Updated: Dec 21, 2019
Have you ever wondered why an Australian tea company has such a french-sounding name?
Despite growing up in Australia, as my family are from England, I have always been fascinated by European culture. Every Saturday night, my dad and I used to watch French films on TV. Jeux d’enfants (Love Me if You Dare) especially captivated my imagination. The film is about a powerful love story between Julien and Sophie, whom life keeps separating, and their attempts to make it work. It’s an unconventional and dangerous relationship. That was the beginning of my admiration for the art and culture française.
In my cooking class, I decided to focus on French cuisine and my portfolio was based on dishes that somehow represented scenes in the film. For the scene in a cafe, I made the typical petit déjuner dish eggs florentine. For the wedding scene, I made a croquembouche. Délicieux! I’ve always said: The best way to tell a story is through food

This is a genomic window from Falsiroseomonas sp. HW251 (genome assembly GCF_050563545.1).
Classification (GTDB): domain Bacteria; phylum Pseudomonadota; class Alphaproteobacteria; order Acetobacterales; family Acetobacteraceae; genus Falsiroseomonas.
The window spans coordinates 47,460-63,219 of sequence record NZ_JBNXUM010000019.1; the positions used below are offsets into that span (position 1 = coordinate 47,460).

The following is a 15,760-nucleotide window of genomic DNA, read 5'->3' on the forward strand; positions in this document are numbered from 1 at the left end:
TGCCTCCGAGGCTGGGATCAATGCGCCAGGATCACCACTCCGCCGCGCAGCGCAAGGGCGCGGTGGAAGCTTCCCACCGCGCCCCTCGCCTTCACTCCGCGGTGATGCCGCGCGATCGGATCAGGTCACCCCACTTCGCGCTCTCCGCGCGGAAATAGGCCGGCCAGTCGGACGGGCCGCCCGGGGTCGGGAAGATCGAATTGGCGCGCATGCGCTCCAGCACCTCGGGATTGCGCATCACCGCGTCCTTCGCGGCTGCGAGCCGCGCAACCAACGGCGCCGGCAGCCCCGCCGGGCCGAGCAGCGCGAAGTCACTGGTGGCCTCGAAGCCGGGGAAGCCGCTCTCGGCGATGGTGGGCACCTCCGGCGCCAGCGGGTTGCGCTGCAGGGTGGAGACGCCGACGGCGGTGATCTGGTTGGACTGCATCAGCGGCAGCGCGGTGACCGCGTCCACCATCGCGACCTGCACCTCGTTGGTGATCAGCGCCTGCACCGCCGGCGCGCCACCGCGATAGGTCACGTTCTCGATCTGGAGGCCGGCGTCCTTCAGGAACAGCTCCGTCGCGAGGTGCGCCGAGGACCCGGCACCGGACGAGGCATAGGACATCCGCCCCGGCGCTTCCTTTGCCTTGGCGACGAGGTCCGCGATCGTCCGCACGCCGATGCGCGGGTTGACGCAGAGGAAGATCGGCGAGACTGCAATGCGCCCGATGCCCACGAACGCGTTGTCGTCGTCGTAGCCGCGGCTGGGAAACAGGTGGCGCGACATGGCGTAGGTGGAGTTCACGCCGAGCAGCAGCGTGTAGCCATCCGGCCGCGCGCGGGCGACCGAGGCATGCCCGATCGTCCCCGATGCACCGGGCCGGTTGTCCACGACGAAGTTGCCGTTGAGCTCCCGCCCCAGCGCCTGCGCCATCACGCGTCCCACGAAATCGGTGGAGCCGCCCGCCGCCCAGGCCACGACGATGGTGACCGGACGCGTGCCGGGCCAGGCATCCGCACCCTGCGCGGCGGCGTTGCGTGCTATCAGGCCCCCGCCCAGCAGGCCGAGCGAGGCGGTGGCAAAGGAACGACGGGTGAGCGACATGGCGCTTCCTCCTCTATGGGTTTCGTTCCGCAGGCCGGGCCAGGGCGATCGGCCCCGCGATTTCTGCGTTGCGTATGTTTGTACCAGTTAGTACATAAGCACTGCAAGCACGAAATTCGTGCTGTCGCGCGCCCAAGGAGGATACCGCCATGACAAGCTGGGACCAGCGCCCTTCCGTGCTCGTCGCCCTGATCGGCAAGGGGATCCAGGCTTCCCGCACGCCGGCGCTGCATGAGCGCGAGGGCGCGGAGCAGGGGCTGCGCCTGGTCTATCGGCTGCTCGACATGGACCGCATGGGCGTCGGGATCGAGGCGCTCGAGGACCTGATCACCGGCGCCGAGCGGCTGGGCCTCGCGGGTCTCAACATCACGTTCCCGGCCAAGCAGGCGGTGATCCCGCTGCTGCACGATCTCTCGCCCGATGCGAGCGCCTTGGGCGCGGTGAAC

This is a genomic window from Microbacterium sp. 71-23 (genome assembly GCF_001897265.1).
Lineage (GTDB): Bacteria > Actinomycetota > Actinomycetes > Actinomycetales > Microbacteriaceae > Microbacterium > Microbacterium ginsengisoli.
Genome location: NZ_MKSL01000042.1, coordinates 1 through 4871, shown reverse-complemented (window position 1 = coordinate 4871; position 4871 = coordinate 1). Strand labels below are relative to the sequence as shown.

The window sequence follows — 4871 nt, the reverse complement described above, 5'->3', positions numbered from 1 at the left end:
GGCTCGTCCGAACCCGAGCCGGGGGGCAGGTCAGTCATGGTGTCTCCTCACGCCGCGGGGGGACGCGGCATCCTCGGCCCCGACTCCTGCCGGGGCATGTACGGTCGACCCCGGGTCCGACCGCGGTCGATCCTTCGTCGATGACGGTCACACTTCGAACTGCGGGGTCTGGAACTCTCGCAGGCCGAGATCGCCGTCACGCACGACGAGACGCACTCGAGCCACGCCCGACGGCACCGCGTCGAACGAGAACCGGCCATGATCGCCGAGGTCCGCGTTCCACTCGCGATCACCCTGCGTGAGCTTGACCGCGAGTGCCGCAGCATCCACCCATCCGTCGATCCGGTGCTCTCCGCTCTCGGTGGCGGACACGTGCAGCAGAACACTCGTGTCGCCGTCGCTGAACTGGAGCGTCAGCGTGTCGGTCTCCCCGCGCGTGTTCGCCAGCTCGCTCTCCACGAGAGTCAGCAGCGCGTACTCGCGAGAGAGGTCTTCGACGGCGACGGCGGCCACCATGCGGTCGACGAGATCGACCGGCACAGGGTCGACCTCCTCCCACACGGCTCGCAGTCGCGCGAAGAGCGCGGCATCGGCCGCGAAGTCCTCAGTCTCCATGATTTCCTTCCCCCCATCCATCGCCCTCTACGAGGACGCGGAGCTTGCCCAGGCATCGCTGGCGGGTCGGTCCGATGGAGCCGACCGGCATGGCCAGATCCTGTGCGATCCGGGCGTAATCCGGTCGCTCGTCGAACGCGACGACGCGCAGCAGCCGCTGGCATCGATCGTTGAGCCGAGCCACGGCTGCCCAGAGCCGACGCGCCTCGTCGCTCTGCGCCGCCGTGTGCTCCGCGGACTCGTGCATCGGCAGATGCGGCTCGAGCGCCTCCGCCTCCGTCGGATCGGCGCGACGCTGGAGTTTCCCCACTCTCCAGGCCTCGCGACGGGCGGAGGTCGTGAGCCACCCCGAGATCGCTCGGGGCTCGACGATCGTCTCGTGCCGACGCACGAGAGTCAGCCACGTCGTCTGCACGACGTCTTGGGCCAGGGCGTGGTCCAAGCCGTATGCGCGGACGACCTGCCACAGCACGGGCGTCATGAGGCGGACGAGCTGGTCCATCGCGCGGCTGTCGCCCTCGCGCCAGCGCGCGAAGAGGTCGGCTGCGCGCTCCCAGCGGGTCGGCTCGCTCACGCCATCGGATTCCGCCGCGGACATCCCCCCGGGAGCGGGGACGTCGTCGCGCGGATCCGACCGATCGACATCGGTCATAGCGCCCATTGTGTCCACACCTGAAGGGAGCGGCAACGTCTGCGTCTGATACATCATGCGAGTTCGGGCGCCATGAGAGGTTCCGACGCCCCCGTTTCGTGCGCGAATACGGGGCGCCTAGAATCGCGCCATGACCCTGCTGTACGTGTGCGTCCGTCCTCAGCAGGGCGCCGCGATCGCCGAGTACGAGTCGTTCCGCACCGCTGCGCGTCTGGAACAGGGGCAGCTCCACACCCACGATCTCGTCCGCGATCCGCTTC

Shortly after, I bought a Miniature French Poodle. The little fluffy black dog deserved a name that honoured his background, so I named him Julien (or Jules for short). We still refer to him as a little French man.
Fast-forward to my time wandering about Europe, researching and drinking the finest teas. It was my love for tea that led me to leave home and go on a seven month long, far-away adventure.
I went to see a tea farmer in Bretagne (Brittany), in Western France. As I drove in my hire car along the country roads, I started imagining myself owning my own tea company, a dream come true. But what would I call it? I suddenly saw a large sign directing me to ‘St. Julien’ a small commune. It was literally a sign. And voila! from then on, the company had to be called ‘St. Julien Tea’.